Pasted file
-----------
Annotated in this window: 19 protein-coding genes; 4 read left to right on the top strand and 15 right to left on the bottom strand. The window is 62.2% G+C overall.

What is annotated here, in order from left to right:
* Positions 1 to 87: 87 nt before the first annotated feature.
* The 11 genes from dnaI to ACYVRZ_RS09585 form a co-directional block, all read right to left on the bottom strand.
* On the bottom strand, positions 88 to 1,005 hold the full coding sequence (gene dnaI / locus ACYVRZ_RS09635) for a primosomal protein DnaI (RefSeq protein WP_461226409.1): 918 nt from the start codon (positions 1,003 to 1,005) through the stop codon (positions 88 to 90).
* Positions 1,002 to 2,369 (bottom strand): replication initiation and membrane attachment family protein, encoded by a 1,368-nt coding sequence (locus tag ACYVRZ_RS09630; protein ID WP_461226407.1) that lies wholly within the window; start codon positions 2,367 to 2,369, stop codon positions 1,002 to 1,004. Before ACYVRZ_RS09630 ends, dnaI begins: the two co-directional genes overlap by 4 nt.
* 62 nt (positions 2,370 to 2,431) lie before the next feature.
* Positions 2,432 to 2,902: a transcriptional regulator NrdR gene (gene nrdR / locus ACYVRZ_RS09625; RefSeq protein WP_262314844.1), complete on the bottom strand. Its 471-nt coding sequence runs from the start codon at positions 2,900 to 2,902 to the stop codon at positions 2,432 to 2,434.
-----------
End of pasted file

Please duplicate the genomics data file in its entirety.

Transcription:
Annotated in this window: 19 protein-coding genes; 4 read left to right on the top strand and 15 right to left on the bottom strand. The window is 62.2% G+C overall.

What is annotated here, in order from left to right:
* Positions 1 to 87: 87 nt before the first annotated feature.
* The 11 genes from dnaI to ACYVRZ_RS09585 form a co-directional block, all read right to left on the bottom strand.
* On the bottom strand, positions 88 to 1,005 hold the full coding sequence (gene dnaI / locus ACYVRZ_RS09635) for a primosomal protein DnaI (RefSeq protein WP_461226409.1): 918 nt from the start codon (positions 1,003 to 1,005) through the stop codon (positions 88 to 90).
* Positions 1,002 to 2,369 (bottom strand): replication initiation and membrane attachment family protein, encoded by a 1,368-nt coding sequence (locus tag ACYVRZ_RS09630; protein ID WP_461226407.1) that lies wholly within the window; start codon positions 2,367 to 2,369, stop codon positions 1,002 to 1,004. Before ACYVRZ_RS09630 ends, dnaI begins: the two co-directional genes overlap by 4 nt.
* 62 nt (positions 2,370 to 2,431) lie before the next feature.
* Positions 2,432 to 2,902: a transcriptional regulator NrdR gene (gene nrdR / locus ACYVRZ_RS09625; RefSeq protein WP_262314844.1), complete on the bottom strand. Its 471-nt coding sequence runs from the start codon at positions 2,900 to 2,902 to the stop codon at positions 2,432 to 2,434.